Ryan White CARE Act
|Printer |||Send to a Friend|
|Friendly | | |
|Policy & Advocacy |
|Take Action |
|Ryan White CARE Act |
|Federal AIDS Funding |
|Positive Youth Project |
|Advocacy Day |
The Ryan White Comprehensive AIDS Resources Emergency (CARE) Act is the largest federal program dedicated to providing care and treatment for people living with HIV. A key component of the public health safety net, it reaches hundreds of thousands of people every year with medical care, drugs, and support services. The CARE Act has been a huge success in reducing sickness and death from HIV disease and helping people live longer, more healthy and productive lives.
CARE Act Programs
The CARE Act serves more than half a million people every year through several programs. • Part A provides grants to eligible metropolitan areas disproportionately affected by HIV and AIDS.
• Part B provides grants to states and territories to improve the quality, organization, and access to their HIV/AIDS health care system. Part B also funds the AIDS Drug Assistance Program, or ADAP, to provide access to HIV/AIDS medications for people who cannot afford them.
• Part C funds outpatient early intervention and ambulatory care. It also support planning grants to help organizations more effectively deliver care.
• Part D provides grants for comprehensive, family-centered care for children, youth, women, and families.
• The HIV/AIDS Dental Reimbursement Program reimburses dental schools and certain other dental education programs for uncompensated costs incurred in providing oral health treatment to people living with HIV disease.
• The Special Projects of National Significance (SPNS) Program supports the demonstration and evaluation of innovative care delivery models for hard-to-reach populations.
• The AIDS Education and Training Centers (AETC) Program funds a network of national and regional centers that provide education and training for health care providers. Reauthorization
The Ryan White program is due to be reauthorized in 2013.
Ryan White was diagnosed with AIDS on December 17, 1984. He was one of the first children, one of the first hemophiliacs to come down with AIDS, and it was definitely a time where there was no education and there was hardly any information on AIDS at the time.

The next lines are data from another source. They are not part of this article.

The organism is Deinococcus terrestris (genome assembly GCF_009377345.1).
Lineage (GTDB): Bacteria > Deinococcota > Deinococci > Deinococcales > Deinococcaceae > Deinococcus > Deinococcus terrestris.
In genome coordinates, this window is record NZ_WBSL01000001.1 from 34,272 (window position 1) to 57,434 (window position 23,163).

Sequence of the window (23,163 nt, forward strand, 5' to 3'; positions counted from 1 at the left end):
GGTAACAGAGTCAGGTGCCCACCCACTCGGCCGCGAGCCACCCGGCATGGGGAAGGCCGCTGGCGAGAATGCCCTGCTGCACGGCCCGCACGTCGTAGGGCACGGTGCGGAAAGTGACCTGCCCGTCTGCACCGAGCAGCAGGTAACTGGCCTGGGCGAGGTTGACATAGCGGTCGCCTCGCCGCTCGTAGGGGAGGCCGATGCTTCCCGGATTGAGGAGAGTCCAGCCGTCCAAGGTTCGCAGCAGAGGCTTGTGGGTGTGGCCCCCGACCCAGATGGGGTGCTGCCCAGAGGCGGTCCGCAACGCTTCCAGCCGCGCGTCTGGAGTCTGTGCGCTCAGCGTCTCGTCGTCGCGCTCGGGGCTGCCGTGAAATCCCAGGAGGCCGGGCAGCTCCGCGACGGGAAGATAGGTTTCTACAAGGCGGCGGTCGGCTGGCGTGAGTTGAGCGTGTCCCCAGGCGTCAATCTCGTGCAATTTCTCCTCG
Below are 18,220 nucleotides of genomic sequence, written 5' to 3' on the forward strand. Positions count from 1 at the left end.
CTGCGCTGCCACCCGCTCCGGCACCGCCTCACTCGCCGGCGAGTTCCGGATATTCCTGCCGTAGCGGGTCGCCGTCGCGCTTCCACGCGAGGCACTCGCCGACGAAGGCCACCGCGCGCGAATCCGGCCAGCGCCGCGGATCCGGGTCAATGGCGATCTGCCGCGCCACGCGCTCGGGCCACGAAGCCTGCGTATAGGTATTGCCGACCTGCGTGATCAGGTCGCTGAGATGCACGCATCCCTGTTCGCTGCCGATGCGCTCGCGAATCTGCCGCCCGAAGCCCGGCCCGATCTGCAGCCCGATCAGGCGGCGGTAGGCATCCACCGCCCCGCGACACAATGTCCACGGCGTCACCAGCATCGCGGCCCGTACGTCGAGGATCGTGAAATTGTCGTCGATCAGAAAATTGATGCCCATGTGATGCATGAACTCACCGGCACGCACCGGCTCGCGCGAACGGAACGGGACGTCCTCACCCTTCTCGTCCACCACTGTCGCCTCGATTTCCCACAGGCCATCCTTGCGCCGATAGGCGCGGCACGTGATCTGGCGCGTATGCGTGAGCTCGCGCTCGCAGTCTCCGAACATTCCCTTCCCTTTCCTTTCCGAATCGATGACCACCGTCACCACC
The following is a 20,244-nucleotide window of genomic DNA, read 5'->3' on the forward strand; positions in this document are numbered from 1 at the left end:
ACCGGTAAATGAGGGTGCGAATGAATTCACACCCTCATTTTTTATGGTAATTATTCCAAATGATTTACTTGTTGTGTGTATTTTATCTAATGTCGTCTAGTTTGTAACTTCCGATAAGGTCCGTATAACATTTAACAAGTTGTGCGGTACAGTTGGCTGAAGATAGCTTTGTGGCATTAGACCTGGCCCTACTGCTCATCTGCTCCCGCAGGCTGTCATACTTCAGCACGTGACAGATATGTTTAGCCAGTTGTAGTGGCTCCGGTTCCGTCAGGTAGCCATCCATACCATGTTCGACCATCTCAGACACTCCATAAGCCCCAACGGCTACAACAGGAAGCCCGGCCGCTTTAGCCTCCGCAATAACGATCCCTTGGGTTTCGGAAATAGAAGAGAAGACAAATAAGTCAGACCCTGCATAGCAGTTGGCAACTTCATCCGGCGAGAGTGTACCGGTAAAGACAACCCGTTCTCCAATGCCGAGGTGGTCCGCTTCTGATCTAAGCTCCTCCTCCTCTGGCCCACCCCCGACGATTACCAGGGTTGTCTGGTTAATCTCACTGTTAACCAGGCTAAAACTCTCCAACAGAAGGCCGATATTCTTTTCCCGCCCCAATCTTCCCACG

Ryan White HIV/AIDS Program
[pic]The Ryan White HIV/AIDS Program provides HIV-related services in the United States for those who do not have sufficient health care coverage or financial resources for coping with HIV disease. The program fills gaps in care not met by other payers. Ryan White and his mom courageously fought AIDS-related discrimination and helped educate the Nation about his disease. Ryan White was diagnosed with AIDS at age 13. He and his mother Jeanne White Ginder fought for his right to attend school, gaining international attention as a voice of reason about HIV/AIDS. At the age of 18, Ryan White died on April 8, 1990, just months before Congress passed the AIDS bill that bears his name – the Ryan White CARE (Comprehensive AIDS Resources Emergency) Act. The legislation has been reauthorized four times since – in 1996, 2000, 2006, and 2009 – and is now called the Ryan White HIV/AIDS Program.
About the Ryan White HIV/AIDS Program
The Ryan White Program works with cities, states, and local community-based organization to provide HIV-related services to more than half a million people each year. The program is for those who do not have sufficient health care coverage or financial resources for coping with HIV disease. Ryan White fills gaps in care not covered by these other sources.
Learn More About Each Program...
Please join StudyMode to read the full document